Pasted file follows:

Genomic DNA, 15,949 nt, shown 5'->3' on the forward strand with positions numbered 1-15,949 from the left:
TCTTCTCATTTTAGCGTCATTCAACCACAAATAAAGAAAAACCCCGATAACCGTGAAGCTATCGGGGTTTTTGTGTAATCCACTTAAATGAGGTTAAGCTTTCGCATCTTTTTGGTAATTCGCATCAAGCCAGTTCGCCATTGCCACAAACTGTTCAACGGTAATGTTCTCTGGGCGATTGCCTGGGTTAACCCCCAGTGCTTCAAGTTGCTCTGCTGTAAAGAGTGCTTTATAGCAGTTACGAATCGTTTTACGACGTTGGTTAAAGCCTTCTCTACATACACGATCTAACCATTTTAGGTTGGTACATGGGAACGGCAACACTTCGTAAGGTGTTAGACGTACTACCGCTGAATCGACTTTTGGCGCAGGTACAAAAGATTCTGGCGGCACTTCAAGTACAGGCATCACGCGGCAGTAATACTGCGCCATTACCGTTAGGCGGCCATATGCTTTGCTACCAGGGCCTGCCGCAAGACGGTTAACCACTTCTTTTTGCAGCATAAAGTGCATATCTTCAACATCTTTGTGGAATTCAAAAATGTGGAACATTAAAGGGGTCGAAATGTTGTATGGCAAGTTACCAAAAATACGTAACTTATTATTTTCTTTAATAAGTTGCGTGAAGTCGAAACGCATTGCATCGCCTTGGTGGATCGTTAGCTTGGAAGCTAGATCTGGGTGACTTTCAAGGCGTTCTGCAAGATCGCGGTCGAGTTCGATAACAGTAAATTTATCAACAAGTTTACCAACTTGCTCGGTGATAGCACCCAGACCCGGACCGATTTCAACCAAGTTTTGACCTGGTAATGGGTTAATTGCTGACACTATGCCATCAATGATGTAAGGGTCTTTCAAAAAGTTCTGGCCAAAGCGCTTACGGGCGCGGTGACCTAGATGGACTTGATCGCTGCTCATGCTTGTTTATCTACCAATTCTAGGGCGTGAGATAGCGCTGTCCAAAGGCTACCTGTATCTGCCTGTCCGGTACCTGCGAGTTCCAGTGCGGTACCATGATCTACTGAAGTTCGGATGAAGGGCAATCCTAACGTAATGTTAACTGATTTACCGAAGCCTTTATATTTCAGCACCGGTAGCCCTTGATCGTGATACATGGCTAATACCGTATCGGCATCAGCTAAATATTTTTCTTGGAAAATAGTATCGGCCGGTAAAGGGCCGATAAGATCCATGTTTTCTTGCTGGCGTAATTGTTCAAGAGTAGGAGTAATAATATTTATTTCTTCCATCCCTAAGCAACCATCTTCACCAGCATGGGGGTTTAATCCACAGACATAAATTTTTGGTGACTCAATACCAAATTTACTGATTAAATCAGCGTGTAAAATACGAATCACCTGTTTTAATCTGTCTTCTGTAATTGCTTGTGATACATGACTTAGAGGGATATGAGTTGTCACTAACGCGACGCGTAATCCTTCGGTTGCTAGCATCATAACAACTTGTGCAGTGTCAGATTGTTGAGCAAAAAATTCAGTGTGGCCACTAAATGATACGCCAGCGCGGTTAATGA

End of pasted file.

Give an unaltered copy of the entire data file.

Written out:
Genomic DNA, 15,949 nt, shown 5'->3' on the forward strand with positions numbered 1-15,949 from the left:
TCTTCTCATTTTAGCGTCATTCAACCACAAATAAAGAAAAACCCCGATAACCGTGAAGCTATCGGGGTTTTTGTGTAATCCACTTAAATGAGGTTAAGCTTTCGCATCTTTTTGGTAATTCGCATCAAGCCAGTTCGCCATTGCCACAAACTGTTCAACGGTAATGTTCTCTGGGCGATTGCCTGGGTTAACCCCCAGTGCTTCAAGTTGCTCTGCTGTAAAGAGTGCTTTATAGCAGTTACGAATCGTTTTACGACGTTGGTTAAAGCCTTCTCTACATACACGATCTAACCATTTTAGGTTGGTACATGGGAACGGCAACACTTCGTAAGGTGTTAGACGTACTACCGCTGAATCGACTTTTGGCGCAGGTACAAAAGATTCTGGCGGCACTTCAAGTACAGGCATCACGCGGCAGTAATACTGCGCCATTACCGTTAGGCGGCCATATGCTTTGCTACCAGGGCCTGCCGCAAGACGGTTAACCACTTCTTTTTGCAGCATAAAGTGCATATCTTCAACATCTTTGTGGAATTCAAAAATGTGGAACATTAAAGGGGTCGAAATGTTGTATGGCAAGTTACCAAAAATACGTAACTTATTATTTTCTTTAATAAGTTGCGTGAAGTCGAAACGCATTGCATCGCCTTGGTGGATCGTTAGCTTGGAAGCTAGATCTGGGTGACTTTCAAGGCGTTCTGCAAGATCGCGGTCGAGTTCGATAACAGTAAATTTATCAACAAGTTTACCAACTTGCTCGGTGATAGCACCCAGACCCGGACCGATTTCAACCAAGTTTTGACCTGGTAATGGGTTAATTGCTGACACTATGCCATCAATGATGTAAGGGTCTTTCAAAAAGTTCTGGCCAAAGCGCTTACGGGCGCGGTGACCTAGATGGACTTGATCGCTGCTCATGCTTGTTTATCTACCAATTCTAGGGCGTGAGATAGCGCTGTCCAAAGGCTACCTGTATCTGCCTGTCCGGTACCTGCGAGTTCCAGTGCGGTACCATGATCTACTGAAGTTCGGATGAAGGGCAATCCTAACGTAATGTTAACTGATTTACCGAAGCCTTTATATTTCAGCACCGGTAGCCCTTGATCGTGATACATGGCTAATACCGTATCGGCATCAGCTAAATATTTTTCTTGGAAAATAGTATCGGCCGGTAAAGGGCCGATAAGATCCATGTTTTCTTGCTGGCGTAATTGTTCAAGAGTAGGAGTAATAATATTTATTTCTTCCATCCCTAAGCAACCATCTTCACCAGCATGGGGGTTTAATCCACAGACATAAATTTTTGGTGACTCAATACCAAATTTACTGATTAAATCAGCGTGTAAAATACGAATCACCTGTTTTAATCTGTCTTCTGTAATTGCTTGTGATACATGACTTAGAGGGATATGAGTTGTCACTAACGCGACGCGTAATCCTTCGGTTGCTAGCATCATAACAACTTGTGCAGTGTCAGATTGTTGAGCAAAAAATTCAGTGTGGCCACTAAATGATACGCCAGCGCGGTTAATGA